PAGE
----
Breaking News
November 21, 2018 - Many people underestimate the impact of sprains, say foot scientists
November 21, 2018 - Lower levels of protein make squamous carcinoma cells more invasive
November 21, 2018 - Study highlights a new predictor of type 2 diabetes
November 21, 2018 - New low-cost injectable hydrogel could help wounds heal faster
November 21, 2018 - Merck Announces Winners of 2018 Life Science Awards
November 21, 2018 - Amount of weight regain after bariatric surgery helps predict health risks
November 21, 2018 - Heart failure patients with stronger hearts have more depressive symptoms, lower quality of life
November 21, 2018 - Women can be as resilient as men in undertaking arduous physical activity
November 21, 2018 - Receptor structure could be key to developing new osteoporosis drugs
November 21, 2018 - Researchers identify human white matter pathway associated with individual variability in human stereoacuity
November 21, 2018 - Vitamin D critical to early development of vertebrates, study suggests
November 21, 2018 - Myriad biological, societal factors that impact CKD severity for children of African descent
November 21, 2018 - Isofol Announces Initiation of a Pivotal Phase 3 Clinical Trial of arfolitixorin for the Treatment of Metastatic Colorectal Cancer
November 21, 2018 - Experts offer more clarity on managing common ankle fractures
November 21, 2018 - About 300 million bits of DNA are missing from basic reference genome, report scientists
November 21, 2018 - Study explores how the moving brain processes visual information
November 21, 2018 - Biomedical engineers stop cancer cells from moving and spreading
November 21, 2018 - Gut protein mutations protect against spikes in blood glucose levels
November 21, 2018 - First probabilistic atlas of thalamus nuclei to better understand the brain
November 21, 2018 - Peanut allergies could soon have a drug treatment
November 21, 2018 - Vanderbilt researchers isolate antibody that can neutralize West Nile virus
November 21, 2018 - KHN’s ‘What the Health?’ Health nerd books for the holidays
November 21, 2018 - MDMA could help gain trust but does not make one naive find researchers
November 21, 2018 - Study uncovers new mechanism controlling the master cancer regulator
November 21, 2018 - Online communication technologies could stave off depression among seniors, shows study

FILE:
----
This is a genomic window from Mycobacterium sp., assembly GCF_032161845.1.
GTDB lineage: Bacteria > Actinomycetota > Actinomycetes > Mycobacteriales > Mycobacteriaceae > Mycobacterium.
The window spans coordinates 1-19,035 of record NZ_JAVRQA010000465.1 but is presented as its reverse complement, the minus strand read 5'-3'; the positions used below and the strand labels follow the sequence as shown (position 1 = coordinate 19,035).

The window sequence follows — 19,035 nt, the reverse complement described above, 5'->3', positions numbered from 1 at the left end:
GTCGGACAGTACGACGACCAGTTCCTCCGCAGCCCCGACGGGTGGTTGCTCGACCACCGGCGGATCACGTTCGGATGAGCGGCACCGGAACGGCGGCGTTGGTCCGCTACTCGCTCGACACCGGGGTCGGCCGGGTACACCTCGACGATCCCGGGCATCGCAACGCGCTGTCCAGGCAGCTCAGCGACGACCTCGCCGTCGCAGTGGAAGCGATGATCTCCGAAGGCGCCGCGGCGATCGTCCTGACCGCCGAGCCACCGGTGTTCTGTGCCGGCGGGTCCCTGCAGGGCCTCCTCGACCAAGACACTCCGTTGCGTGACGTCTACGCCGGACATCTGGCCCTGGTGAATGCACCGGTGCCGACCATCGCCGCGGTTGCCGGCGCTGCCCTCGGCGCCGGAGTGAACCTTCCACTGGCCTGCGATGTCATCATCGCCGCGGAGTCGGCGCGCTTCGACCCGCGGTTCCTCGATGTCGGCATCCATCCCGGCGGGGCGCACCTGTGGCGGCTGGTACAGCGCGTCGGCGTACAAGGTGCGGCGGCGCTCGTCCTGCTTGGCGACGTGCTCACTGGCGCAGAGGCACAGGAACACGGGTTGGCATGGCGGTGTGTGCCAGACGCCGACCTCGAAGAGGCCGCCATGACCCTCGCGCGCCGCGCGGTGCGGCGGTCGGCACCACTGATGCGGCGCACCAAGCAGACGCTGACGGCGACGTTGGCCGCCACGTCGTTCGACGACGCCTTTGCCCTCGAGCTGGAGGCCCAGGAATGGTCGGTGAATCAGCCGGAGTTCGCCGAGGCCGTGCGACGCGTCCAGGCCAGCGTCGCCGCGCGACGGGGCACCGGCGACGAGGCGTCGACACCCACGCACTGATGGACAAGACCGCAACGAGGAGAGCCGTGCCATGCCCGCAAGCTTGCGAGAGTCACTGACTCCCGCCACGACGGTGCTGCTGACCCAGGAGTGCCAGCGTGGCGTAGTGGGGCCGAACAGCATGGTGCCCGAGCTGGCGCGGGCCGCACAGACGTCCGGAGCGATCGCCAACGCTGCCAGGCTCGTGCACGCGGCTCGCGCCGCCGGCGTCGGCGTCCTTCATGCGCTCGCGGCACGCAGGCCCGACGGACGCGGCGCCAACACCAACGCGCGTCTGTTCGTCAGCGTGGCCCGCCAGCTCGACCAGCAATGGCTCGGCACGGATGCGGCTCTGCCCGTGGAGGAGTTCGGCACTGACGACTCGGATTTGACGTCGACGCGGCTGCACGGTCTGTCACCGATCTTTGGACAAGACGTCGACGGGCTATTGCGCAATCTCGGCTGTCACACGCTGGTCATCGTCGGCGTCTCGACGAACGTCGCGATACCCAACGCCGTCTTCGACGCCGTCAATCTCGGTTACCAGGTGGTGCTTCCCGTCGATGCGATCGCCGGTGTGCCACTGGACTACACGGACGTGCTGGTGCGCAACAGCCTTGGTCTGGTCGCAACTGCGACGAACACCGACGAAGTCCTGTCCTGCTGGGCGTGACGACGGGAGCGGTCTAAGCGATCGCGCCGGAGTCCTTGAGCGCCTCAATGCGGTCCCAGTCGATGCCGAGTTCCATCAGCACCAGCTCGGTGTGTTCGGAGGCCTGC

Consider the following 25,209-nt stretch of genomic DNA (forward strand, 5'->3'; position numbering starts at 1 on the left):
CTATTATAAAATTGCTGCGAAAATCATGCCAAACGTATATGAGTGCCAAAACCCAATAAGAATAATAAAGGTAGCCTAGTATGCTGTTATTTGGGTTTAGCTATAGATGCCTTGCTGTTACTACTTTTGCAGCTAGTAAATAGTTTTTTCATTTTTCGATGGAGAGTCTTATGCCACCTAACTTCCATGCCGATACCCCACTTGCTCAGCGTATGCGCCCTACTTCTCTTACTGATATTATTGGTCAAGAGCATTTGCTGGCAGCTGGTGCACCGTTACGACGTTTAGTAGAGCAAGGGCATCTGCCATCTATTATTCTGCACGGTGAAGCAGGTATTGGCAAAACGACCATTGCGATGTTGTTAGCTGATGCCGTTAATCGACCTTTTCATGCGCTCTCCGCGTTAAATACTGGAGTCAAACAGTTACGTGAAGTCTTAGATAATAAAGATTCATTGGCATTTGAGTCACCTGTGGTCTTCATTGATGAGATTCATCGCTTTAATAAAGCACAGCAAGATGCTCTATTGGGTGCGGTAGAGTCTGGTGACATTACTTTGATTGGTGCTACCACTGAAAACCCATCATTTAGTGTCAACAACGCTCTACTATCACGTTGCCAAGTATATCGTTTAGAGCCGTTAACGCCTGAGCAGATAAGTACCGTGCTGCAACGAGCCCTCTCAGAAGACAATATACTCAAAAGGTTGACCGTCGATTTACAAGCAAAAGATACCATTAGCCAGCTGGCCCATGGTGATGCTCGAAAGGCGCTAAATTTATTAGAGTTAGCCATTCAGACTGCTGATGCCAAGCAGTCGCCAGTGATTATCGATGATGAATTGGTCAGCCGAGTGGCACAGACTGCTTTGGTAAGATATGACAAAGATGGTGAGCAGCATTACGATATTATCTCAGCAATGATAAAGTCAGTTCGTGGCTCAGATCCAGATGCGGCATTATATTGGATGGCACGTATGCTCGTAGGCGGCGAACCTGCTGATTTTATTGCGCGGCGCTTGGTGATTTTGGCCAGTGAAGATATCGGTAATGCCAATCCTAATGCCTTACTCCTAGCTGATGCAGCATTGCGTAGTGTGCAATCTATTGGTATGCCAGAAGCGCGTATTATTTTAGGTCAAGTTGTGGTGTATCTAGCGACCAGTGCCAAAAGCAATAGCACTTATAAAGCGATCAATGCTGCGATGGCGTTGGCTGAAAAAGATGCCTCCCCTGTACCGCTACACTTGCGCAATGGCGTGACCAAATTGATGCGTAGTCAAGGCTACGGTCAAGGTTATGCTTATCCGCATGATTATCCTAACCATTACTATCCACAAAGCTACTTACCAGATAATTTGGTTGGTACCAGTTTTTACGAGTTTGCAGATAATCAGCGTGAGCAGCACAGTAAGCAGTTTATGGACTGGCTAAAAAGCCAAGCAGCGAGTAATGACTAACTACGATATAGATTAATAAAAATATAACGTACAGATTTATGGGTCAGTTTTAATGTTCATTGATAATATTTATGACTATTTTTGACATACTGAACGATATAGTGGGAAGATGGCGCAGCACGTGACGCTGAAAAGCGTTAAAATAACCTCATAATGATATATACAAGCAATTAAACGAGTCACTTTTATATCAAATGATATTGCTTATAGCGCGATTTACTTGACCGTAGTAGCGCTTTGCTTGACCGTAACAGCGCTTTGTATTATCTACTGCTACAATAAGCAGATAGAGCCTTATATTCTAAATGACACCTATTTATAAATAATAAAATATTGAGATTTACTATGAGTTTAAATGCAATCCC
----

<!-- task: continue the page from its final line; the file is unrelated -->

November 21, 2018 - FDA Approves Gamifant (emapalumab-lzsg) for Primary Hemophagocytic Lymphohistiocytosis
November 21, 2018 - Artificial intelligence predicts treatment effectiveness
November 21, 2018 - A bicyclist’s road to recovery after traumatic brain injury
November 21, 2018 - New research project to combat obesity, type 2 diabetes receives NIH funding
November 21, 2018 - Humans play key role in distribution and transmission of Bartonella bacteria
November 21, 2018 - First modeling system developed for testing age-specific human immune responses to vaccines
November 21, 2018 - FDA Alert: Gilenya (fingolimod): Drug Safety Communication
November 21, 2018 - Uric Acid Test: MedlinePlus Lab Test Information
November 21, 2018 - Researchers use genetics to predict response to antipsychotic medications
November 21, 2018 - Proposal to include the price of drugs in television ads is flawed, Stanford scholar writes
November 21, 2018 - Disrupting reproduction strategy of disease-causing parasites could help fight malaria
November 20, 2018 - ACAAI: Almost 2 Percent of Children Have Milk Allergy
November 20, 2018 - Congenital anomalies of kidney and urinary tract – Genetics Home Reference
November 20, 2018 - Can video games improve the health of older adults with schizophrenia?
November 20, 2018 - Can flicking a molecular switch restore the aging immune system’s competence?
November 20, 2018 - Restek launches new Oregon cannabis pesticide standards
November 20, 2018 - Health sector coalition urges Government to safeguard patients in future UK-EU relationship
November 20, 2018 - Study evaluates second-hand marijuana smoke exposure among children
November 20, 2018 - Scientists identify three genes responsible for recurrent molar pregnancies